Shauna: I felt like I came on in the last lap of the relay, about five or six months before they started shooting. I came on to help for a few weeks to put it all in order. Billy and I connected pretty well. I think it’s one of those sequels that had a certain expectation of what we want to see in the movie. You’re just trying to echo the template that has already been set.
Shauna, once you became the screenwriter what did you feel the script needed?
Shauna: Probably the biggest aspect was that there were a lot of different elements and pieces that hadn’t quite gelled yet with regard to walking that line between being filthy and still having heart. Kathy’s character was Willie’s father, and we had the idea that making it his mom might be more interesting because that contrast might be more fun.
Also, I don’t think there was an idea of what to do with Thurman yet. We had a meeting about how much we were going to put Thurman in. There was one voice involved that I think was trying to completely get rid of him. But we fought pretty hard to keep him.
Watching the film with test audiences, and watching people react to Thurman, makes me realize that people are excited by him. Plus, he’s just a super sweet kid. It had been a long time since Billy and Bret had seen each other. Their off-screen dynamic is basically what’s happening on screen. Bret drives Billy crazy, but Billy loves him too.
Was there any point where Thurman wasn’t going to appear in the sequel?
Johnny: Thurman was in it from the very beginning. Not only was it important for fans to be able to see who Thurman is now, years later, it was part of the directives of the project. Thurman was definitely something that the producers and executives specifically requested. He had to be in there somewhere.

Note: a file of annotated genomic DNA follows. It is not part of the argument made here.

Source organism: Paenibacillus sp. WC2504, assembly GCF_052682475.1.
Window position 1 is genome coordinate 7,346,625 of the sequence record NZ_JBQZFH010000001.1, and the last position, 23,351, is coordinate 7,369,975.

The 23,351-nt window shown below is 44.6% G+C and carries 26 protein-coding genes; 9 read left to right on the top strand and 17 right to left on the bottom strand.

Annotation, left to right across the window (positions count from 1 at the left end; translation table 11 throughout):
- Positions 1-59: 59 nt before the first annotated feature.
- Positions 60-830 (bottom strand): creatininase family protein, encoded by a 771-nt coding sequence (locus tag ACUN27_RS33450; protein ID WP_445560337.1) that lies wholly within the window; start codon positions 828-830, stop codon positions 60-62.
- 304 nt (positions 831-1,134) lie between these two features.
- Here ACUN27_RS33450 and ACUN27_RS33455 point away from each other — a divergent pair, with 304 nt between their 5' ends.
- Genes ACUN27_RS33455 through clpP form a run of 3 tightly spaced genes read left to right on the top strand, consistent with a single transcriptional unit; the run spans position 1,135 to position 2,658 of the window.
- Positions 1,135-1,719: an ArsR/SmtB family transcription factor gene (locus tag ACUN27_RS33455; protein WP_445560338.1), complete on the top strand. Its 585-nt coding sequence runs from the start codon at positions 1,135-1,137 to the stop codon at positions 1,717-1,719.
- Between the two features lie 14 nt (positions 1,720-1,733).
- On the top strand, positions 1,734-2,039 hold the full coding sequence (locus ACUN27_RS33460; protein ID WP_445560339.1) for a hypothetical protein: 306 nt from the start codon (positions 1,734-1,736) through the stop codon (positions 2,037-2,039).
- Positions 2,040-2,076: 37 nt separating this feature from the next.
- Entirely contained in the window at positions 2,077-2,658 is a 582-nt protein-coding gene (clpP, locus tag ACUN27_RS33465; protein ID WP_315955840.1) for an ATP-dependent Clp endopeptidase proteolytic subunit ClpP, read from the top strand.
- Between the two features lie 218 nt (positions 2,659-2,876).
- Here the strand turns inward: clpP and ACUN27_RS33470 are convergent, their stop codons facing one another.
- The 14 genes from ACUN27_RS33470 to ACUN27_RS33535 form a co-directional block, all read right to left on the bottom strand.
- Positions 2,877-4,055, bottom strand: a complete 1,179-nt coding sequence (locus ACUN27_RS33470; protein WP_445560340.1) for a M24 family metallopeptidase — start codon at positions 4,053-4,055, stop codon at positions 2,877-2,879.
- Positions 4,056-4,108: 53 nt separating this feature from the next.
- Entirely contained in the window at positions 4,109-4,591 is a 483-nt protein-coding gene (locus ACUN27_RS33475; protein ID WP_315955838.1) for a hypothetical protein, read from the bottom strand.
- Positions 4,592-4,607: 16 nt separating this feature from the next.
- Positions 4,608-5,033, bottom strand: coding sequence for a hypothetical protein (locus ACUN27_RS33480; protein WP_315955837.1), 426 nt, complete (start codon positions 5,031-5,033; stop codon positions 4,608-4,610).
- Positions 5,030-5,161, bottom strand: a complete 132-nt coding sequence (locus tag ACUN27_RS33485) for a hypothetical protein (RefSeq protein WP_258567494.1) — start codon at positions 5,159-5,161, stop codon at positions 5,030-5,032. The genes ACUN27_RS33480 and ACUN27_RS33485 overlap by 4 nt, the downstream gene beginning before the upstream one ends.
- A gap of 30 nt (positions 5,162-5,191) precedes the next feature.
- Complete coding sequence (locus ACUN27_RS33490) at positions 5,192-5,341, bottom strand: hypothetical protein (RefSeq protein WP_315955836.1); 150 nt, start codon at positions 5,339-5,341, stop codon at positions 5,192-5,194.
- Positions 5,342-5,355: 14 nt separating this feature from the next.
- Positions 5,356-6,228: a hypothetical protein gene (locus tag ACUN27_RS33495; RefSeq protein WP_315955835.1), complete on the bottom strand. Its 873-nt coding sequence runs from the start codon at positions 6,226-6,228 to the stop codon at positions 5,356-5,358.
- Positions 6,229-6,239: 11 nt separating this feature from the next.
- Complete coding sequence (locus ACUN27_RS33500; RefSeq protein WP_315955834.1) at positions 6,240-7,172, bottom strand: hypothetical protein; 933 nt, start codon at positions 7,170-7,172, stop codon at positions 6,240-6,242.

There were a number of drafts where he was more present, but he was always going to come back because he was such an important part of bringing out those moments and beats in Willie that humanize him to the audience so he’s not just this gross, addicted, depressed mess.
That relationship is just so funny anyway, because it’s such a fucked up relationship to begin with. Not only is he a bad Santa Claus, he’s like the worst father figure ever. But he also imparts some useful advice here and there. It’s at least nice to see Willie care about something other than himself, though he doesn’t even do that well.
Why did you feel that a mother would be more fun than a father in that role?
Shauna: I love writing guys, but the way it worked in the script is that you had Willie, who we already established as Bad Santa, and then you met his dad who was worse. It seemed like it would be two actors competing to be the worst guy. We already have Willie, so you didn’t need another character to be that.
I think the minute we had the idea to make it the mom I only pictured Kathy Bates as that person. It had to be her. I think I kept calling her “Kathy” while I was writing her even before we had her.
I think that while there’s something funny about an absentee father, the terrible father figure is played out. You’re screwed if you have a bad dad, but you’re extra screwed if you have a mother who is that terrible. It almost seemed to thematically show the origins and set the tone of what the original film was about.
Johnny: When Shauna came on she switched the two. I had the character as Earl.
In the original Willie references his father in the opening monologue voiceover when he’s sitting at the bar during the Christmas party and he talks about having an abusive father, saing that the only thing his father ever gave him was a punch in the back of the head.